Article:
Anger a big issue for young men, women
Anger management is becoming a critical social issue in a nation where hate and revenge crimes are on the rise. So, a match-making company polled 430 single men and women in their 20s and 30s to gauge just how well they deal with anger.
While more than 50 percent handled anger well, about 46 percent of single men and women said they had a problem.
Most (30.9 percent) attributed their anger to a lack of patience and understanding, followed by 20 percent who cited chronic stress; 18.1 percent who said it was because of “manner-void” people; and 15. 6 percent by sense of inferiority.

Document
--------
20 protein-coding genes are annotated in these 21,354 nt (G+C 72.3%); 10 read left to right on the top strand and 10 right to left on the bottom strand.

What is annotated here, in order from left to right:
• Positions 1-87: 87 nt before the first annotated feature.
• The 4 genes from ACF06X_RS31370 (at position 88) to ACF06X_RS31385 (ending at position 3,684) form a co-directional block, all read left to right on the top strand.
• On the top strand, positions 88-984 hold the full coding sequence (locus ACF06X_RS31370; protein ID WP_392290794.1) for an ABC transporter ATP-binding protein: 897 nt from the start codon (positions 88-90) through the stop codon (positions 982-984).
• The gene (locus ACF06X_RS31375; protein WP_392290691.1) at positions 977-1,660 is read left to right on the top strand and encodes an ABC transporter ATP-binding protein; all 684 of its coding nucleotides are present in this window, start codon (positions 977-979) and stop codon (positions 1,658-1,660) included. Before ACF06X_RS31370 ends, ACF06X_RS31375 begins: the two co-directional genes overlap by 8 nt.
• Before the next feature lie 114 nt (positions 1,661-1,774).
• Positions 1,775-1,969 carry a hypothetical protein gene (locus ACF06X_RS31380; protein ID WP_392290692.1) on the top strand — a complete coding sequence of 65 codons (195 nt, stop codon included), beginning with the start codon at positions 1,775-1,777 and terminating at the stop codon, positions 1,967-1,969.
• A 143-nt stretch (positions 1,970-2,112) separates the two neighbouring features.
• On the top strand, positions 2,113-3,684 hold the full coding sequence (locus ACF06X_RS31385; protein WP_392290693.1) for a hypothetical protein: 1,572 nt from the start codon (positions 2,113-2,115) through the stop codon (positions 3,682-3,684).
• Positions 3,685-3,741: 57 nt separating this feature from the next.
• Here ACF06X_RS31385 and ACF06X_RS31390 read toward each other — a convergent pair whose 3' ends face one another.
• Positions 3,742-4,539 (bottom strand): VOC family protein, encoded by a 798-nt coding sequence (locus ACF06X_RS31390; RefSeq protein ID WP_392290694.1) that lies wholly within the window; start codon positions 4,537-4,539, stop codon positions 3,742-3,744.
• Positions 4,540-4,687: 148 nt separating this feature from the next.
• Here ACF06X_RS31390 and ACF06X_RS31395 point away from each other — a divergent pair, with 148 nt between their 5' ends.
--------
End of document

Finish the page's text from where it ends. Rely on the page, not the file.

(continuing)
The reasons varied when analyzed by gender. A total of 24.9 percent of single men said they felt angry when there was harm from public-order issues such as noise and waste pollution, while 26.2 percent of single women felt that unwanted advice or intervention from family were stressful. The second-largest source of anger for single men was family nitpicking (21.5 percent), followed by a quarrel with a lover (15.3 percent) and mannerless people (13.9 percent). The second-largest source of anger for single women was a quarrel with a lover (24.4 percent), followed by a boss’ nitpicking (14.9 percent) and mannerless people (14 percent).